Closing the gap on the torture trade
by Joëlle A. Trampert
2D Structure of Sodium thiopental, a pharmaceutical chemical employed in lethal injection execution. Source: Pubchem, National Library of Medicine, National Center for Biotechnology Information (https://pubchem.ncbi.nlm.nih.gov/compound/23665410)
The prohibition of torture is codified in Article 5 of the Universal Declaration of Human Rights, Article 7 of the International Covenant on Civil and Political Rights, and the regional human rights treaties. It has also been accepted as an international human rights norm of ius cogens. The Convention Against Torture (‘CAT’) obliges the 171 States party to the treaty to prevent and punish torture, and refrain from expelling, refouling or extraditing a person to another State where there are substantial grounds for believing that he or she would be in danger of being subjected to torture. But as Ambassador Skoog, Head of the European Union Delegation to the United Nations, remarked in his introductory speech for the Alliance for Torture-Free Trade online event last December, ‘there is no rule at the international level to regulate the trade in goods used for torture and other cruel, inhuman or degrading treatment or punishment. (…).’ For EU member States, binding rules to this effect have been in force since 2006, and Regulation (EU) 2019/125 of 16 January 2019 is currently the most important regional legal regime prohibiting and controlling trade in goods which could be used for capital punishment, torture or other cruel, inhuman or degrading treatment or punishment (‘CIDTP’). Where this Regulation does not apply, States can lawfully allow the manufacture and transfer of goods used for torture or other CIDTP, as well as related services such as technical assistance and training. Amnesty International and Omega Research Foundation have also found that States ‘regularly permit or facilitate arms and security equipment trade fairs and other related exhibitions where law enforcement equipment that could be misused for torture and other ill-treatment is promoted.’ Despite the absolute and non-derogable nature of the prohibition of torture, and despite the obligation to prevent and punish torture, there is little stopping States, companies and individuals not only from directly contributing to torture, but also from promoting or even profiting from it. However, change is underway. Against the backdrop of the broader business and human rights debate, there is a momentum at both the regional and international level to close this gap. On 31 March 2021, the Committee of Ministers of the Council of Europe adopted Recommendation CM/Rec(2021)2 of the Committee of Ministers to member States on measures against the trade in goods used for the death penalty, torture and other cruel, inhuman or degrading treatment or punishment. This blog post briefly highlights the Council of Europe initiative and positions it around the broader problem of State facilitation of torture.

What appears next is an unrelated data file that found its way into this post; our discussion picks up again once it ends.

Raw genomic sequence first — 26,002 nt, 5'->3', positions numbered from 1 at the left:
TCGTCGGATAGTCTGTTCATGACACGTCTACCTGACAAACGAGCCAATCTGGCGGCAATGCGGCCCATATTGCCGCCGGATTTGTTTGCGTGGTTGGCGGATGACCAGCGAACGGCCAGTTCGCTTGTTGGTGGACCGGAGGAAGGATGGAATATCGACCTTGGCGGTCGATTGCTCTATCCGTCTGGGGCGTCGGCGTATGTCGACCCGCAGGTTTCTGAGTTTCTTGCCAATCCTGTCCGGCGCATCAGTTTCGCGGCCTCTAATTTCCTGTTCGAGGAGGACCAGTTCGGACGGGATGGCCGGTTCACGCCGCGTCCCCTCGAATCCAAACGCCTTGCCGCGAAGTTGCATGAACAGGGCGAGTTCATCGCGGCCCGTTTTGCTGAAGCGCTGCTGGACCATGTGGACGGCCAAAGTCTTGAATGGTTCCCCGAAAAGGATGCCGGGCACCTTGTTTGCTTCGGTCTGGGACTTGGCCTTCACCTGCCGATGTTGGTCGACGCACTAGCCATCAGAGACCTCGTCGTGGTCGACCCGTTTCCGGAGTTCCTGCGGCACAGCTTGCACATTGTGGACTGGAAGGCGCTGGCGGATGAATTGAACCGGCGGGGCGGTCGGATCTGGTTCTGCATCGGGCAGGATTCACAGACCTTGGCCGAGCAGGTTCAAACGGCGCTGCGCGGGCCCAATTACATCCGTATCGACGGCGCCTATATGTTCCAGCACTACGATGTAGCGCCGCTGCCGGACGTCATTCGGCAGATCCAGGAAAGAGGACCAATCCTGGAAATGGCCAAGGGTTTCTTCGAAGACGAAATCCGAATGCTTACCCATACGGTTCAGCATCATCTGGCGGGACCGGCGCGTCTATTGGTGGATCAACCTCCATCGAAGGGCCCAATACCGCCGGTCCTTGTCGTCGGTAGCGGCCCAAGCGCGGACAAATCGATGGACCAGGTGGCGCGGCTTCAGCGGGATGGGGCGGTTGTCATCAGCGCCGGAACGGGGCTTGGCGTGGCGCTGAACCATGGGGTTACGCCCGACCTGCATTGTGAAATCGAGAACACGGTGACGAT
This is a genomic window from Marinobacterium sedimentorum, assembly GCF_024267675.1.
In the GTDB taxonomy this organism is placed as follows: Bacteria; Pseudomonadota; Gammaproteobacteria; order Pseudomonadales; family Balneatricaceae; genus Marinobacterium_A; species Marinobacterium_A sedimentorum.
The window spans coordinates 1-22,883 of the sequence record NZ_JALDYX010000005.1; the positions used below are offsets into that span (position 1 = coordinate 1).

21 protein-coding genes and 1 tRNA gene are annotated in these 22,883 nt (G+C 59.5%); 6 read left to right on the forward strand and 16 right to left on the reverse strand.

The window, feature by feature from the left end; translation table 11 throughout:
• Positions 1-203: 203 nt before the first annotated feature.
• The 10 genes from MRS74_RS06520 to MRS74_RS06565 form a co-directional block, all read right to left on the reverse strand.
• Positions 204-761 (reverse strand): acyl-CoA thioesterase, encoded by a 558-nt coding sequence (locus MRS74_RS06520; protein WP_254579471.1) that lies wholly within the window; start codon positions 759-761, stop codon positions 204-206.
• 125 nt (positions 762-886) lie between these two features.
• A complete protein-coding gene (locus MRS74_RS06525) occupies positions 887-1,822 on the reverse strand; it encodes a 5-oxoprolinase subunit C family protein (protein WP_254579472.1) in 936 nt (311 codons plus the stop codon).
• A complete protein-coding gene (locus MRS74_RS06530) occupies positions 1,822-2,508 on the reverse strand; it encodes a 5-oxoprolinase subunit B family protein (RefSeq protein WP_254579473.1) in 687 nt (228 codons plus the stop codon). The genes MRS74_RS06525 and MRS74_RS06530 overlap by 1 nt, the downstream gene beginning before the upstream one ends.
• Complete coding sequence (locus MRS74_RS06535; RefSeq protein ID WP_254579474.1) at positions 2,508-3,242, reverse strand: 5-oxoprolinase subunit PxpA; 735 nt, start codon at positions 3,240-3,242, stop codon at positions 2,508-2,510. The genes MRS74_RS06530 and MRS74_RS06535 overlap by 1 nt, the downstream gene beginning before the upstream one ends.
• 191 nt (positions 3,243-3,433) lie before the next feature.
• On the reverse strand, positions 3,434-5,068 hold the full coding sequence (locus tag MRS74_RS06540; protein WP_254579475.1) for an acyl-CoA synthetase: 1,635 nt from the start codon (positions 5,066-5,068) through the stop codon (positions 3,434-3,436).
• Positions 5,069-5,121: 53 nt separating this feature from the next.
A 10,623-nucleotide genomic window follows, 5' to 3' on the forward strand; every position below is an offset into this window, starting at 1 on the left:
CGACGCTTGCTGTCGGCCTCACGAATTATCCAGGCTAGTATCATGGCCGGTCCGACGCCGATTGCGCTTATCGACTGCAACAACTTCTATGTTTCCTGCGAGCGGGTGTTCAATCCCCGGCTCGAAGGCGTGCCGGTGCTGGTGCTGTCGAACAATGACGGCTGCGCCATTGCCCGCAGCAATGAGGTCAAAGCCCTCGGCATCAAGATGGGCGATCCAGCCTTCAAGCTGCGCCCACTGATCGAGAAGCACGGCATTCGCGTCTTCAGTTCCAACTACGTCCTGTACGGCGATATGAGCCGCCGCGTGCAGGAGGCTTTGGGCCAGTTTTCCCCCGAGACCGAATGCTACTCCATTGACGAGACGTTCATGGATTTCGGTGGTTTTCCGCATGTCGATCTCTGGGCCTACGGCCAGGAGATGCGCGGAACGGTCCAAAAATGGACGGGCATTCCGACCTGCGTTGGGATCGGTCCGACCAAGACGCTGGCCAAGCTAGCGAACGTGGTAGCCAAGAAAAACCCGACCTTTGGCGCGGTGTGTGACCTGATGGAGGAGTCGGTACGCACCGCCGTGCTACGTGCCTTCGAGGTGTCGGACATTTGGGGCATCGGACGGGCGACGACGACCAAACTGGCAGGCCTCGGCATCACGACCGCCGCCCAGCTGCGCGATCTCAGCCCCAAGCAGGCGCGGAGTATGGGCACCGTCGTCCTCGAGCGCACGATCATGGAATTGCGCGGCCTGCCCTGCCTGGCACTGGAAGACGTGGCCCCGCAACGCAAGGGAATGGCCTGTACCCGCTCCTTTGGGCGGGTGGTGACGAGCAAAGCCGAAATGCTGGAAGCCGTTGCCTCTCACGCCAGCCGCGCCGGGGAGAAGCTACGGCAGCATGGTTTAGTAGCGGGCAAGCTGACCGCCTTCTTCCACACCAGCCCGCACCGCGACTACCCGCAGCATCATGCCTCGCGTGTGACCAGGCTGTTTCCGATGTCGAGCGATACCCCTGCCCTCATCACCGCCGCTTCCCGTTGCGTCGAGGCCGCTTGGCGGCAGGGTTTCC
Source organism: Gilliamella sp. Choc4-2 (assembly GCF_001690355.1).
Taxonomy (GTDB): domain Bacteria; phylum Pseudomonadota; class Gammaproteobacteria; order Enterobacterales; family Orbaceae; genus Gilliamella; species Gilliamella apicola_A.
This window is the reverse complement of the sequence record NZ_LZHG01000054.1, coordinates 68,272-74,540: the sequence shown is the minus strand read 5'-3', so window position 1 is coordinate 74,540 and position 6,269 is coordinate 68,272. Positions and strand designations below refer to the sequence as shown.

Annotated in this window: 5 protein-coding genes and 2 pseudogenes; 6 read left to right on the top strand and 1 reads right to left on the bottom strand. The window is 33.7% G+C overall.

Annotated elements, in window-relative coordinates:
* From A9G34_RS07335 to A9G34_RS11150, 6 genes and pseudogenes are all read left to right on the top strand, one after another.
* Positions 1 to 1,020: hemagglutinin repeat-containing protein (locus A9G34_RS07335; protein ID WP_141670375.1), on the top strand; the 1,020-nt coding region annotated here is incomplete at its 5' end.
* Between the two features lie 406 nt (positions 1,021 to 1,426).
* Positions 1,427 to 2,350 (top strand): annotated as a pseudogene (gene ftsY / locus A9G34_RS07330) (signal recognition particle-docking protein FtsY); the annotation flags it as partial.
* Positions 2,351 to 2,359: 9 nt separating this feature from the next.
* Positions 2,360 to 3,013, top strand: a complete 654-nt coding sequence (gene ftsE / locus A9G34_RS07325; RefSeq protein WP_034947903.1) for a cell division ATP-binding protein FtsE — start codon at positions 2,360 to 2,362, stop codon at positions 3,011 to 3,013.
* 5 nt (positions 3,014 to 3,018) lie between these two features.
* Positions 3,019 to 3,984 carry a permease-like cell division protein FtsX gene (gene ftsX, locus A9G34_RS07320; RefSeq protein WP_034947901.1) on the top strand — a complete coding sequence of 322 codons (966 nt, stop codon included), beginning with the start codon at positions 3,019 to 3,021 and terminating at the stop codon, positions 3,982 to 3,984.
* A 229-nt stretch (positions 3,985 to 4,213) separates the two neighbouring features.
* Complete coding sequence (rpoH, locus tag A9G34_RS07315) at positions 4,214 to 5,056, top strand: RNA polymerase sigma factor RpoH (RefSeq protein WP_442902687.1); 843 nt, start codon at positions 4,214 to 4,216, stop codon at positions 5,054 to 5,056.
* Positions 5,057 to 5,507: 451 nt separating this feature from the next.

The Council of Europe’s Recommendation on Torture-Free Trade